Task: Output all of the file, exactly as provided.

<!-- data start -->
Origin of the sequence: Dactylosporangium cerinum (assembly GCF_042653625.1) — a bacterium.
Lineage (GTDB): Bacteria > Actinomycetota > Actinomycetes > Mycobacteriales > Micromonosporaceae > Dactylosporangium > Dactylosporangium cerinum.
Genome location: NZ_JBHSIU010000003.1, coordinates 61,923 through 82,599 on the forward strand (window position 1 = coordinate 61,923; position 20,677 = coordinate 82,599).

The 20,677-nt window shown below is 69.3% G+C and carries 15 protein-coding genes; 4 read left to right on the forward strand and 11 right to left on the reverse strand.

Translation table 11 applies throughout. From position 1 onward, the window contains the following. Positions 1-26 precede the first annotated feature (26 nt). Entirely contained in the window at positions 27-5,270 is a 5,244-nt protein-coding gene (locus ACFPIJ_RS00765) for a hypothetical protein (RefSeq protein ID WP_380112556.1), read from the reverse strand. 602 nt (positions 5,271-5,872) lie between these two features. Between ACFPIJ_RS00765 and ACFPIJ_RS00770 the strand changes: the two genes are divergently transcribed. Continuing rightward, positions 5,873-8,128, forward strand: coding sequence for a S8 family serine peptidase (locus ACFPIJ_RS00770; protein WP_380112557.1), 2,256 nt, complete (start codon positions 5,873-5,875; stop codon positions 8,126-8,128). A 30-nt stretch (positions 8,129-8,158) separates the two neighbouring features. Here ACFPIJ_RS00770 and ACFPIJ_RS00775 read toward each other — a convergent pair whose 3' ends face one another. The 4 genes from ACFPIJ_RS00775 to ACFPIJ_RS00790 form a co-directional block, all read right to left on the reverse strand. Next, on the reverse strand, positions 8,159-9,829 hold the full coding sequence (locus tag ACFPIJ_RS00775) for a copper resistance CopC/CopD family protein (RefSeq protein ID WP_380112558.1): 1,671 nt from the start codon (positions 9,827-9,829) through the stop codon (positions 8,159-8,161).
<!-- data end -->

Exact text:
Origin of the sequence: Dactylosporangium cerinum (assembly GCF_042653625.1) — a bacterium.
Lineage (GTDB): Bacteria > Actinomycetota > Actinomycetes > Mycobacteriales > Micromonosporaceae > Dactylosporangium > Dactylosporangium cerinum.
Genome location: NZ_JBHSIU010000003.1, coordinates 61,923 through 82,599 on the forward strand (window position 1 = coordinate 61,923; position 20,677 = coordinate 82,599).

The 20,677-nt window shown below is 69.3% G+C and carries 15 protein-coding genes; 4 read left to right on the forward strand and 11 right to left on the reverse strand.

Translation table 11 applies throughout. From position 1 onward, the window contains the following. Positions 1-26 precede the first annotated feature (26 nt). Entirely contained in the window at positions 27-5,270 is a 5,244-nt protein-coding gene (locus ACFPIJ_RS00765) for a hypothetical protein (RefSeq protein ID WP_380112556.1), read from the reverse strand. 602 nt (positions 5,271-5,872) lie between these two features. Between ACFPIJ_RS00765 and ACFPIJ_RS00770 the strand changes: the two genes are divergently transcribed. Continuing rightward, positions 5,873-8,128, forward strand: coding sequence for a S8 family serine peptidase (locus ACFPIJ_RS00770; protein WP_380112557.1), 2,256 nt, complete (start codon positions 5,873-5,875; stop codon positions 8,126-8,128). A 30-nt stretch (positions 8,129-8,158) separates the two neighbouring features. Here ACFPIJ_RS00770 and ACFPIJ_RS00775 read toward each other — a convergent pair whose 3' ends face one another. The 4 genes from ACFPIJ_RS00775 to ACFPIJ_RS00790 form a co-directional block, all read right to left on the reverse strand. Next, on the reverse strand, positions 8,159-9,829 hold the full coding sequence (locus tag ACFPIJ_RS00775) for a copper resistance CopC/CopD family protein (RefSeq protein ID WP_380112558.1): 1,671 nt from the start codon (positions 9,827-9,829) through the stop codon (positions 8,159-8,161).